As Coimbatore is not as old as some of the other towns in Tamil Nadu like Madurai or Kumbakonam, there aren’t many ancient buildings here. The region grew into an industrial town only during British rule. So, in 1887, to commemorate the 50th year of rule of Queen Victoria, some of the city’s elite, headed by a social activist, SP Narasimhalu Naidu, decided to build a structure. We need to keep in mind that it was just two years since the formation of the Indian National Congress. So, the anti-British rule movement had not started then.

Until the 1980s, there was an old market near Town Hall. People called it ‘pazhaya market’ (old market) because you could find used goods and scraps for sale. It was like the smaller version of the famous Moore Market in Madras.

In a long, narrow lane, you could find people selling little birds, fish apart from small engineering tools like a micrometer. And, these small traders had good engineering knowledge. They were an integral part of the city’s burgeoning industrial hub in Coimbatore.

Personally, I cherish the building. When I was 15, I got to meet writer Sujatha at a book fair here in 1979. It was an inspiring moment. Such book fairs were common in Bengaluru or Chennai. But for Coimbatore, which was much smaller back then, it was a rare occasion.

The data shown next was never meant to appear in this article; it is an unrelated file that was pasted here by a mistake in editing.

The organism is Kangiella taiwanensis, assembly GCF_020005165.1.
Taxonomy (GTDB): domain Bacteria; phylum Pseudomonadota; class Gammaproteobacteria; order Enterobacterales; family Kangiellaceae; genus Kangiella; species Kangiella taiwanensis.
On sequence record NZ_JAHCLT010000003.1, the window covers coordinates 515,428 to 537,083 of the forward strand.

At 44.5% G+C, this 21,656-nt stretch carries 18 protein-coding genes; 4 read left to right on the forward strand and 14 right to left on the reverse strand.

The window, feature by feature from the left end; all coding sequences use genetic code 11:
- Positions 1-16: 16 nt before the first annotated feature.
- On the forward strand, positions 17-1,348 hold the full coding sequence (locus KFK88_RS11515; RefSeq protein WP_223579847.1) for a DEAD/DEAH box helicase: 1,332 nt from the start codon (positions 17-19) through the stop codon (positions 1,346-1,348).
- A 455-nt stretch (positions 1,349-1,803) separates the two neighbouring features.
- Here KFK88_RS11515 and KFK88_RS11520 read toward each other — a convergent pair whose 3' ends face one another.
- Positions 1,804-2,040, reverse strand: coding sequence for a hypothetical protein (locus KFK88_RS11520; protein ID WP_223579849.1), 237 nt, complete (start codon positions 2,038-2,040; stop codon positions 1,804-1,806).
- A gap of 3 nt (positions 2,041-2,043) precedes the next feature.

CR Elangovan is a Coimbatore-based historian

‘We made it all white’

After a gap of six years (as there were no local body elections), publicly elected representatives are set to enter the Victoria Hall, a great moment for the democratic governance of the city.

As of recorded history, we know that the building was constructed in 1892. We have records of council resolutions since 1866. Many historic decisions, for example, the infrastructure for Pilloor water supply or the underground sewage system that modernised Coimbatore were taken here.

For the renovation, we consulted a heritage architect and peeled off many layers of paint to expose the original structure. We removed white paint from windows and doors, and polished it to show the original teak. Most historic buildings, especially the ones built by the British, were only white. We removed others colours and made it all white.